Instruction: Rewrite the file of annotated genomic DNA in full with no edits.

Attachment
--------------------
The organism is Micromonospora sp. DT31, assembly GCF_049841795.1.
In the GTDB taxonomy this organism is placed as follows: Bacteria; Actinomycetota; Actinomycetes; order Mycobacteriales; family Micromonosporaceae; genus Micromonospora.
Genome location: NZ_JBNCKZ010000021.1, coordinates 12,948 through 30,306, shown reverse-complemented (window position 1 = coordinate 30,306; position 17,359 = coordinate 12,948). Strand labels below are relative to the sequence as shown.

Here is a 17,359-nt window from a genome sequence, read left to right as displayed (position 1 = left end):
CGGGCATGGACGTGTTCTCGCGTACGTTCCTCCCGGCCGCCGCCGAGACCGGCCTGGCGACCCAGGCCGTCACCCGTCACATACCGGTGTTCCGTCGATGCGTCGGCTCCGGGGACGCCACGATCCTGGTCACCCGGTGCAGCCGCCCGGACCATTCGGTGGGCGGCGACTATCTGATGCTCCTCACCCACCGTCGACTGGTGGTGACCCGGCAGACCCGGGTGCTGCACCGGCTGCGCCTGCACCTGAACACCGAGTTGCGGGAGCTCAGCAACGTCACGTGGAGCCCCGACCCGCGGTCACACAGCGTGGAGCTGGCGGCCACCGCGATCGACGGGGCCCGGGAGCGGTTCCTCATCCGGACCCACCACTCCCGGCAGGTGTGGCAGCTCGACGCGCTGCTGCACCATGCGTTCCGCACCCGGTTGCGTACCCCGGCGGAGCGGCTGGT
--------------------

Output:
The organism is Micromonospora sp. DT31, assembly GCF_049841795.1.
In the GTDB taxonomy this organism is placed as follows: Bacteria; Actinomycetota; Actinomycetes; order Mycobacteriales; family Micromonosporaceae; genus Micromonospora.
Genome location: NZ_JBNCKZ010000021.1, coordinates 12,948 through 30,306, shown reverse-complemented (window position 1 = coordinate 30,306; position 17,359 = coordinate 12,948). Strand labels below are relative to the sequence as shown.

Here is a 17,359-nt window from a genome sequence, read left to right as displayed (position 1 = left end):
CGGGCATGGACGTGTTCTCGCGTACGTTCCTCCCGGCCGCCGCCGAGACCGGCCTGGCGACCCAGGCCGTCACCCGTCACATACCGGTGTTCCGTCGATGCGTCGGCTCCGGGGACGCCACGATCCTGGTCACCCGGTGCAGCCGCCCGGACCATTCGGTGGGCGGCGACTATCTGATGCTCCTCACCCACCGTCGACTGGTGGTGACCCGGCAGACCCGGGTGCTGCACCGGCTGCGCCTGCACCTGAACACCGAGTTGCGGGAGCTCAGCAACGTCACGTGGAGCCCCGACCCGCGGTCACACAGCGTGGAGCTGGCGGCCACCGCGATCGACGGGGCCCGGGAGCGGTTCCTCATCCGGACCCACCACTCCCGGCAGGTGTGGCAGCTCGACGCGCTGCTGCACCATGCGTTCCGCACCCGGTTGCGTACCCCGGCGGAGCGGCTGGT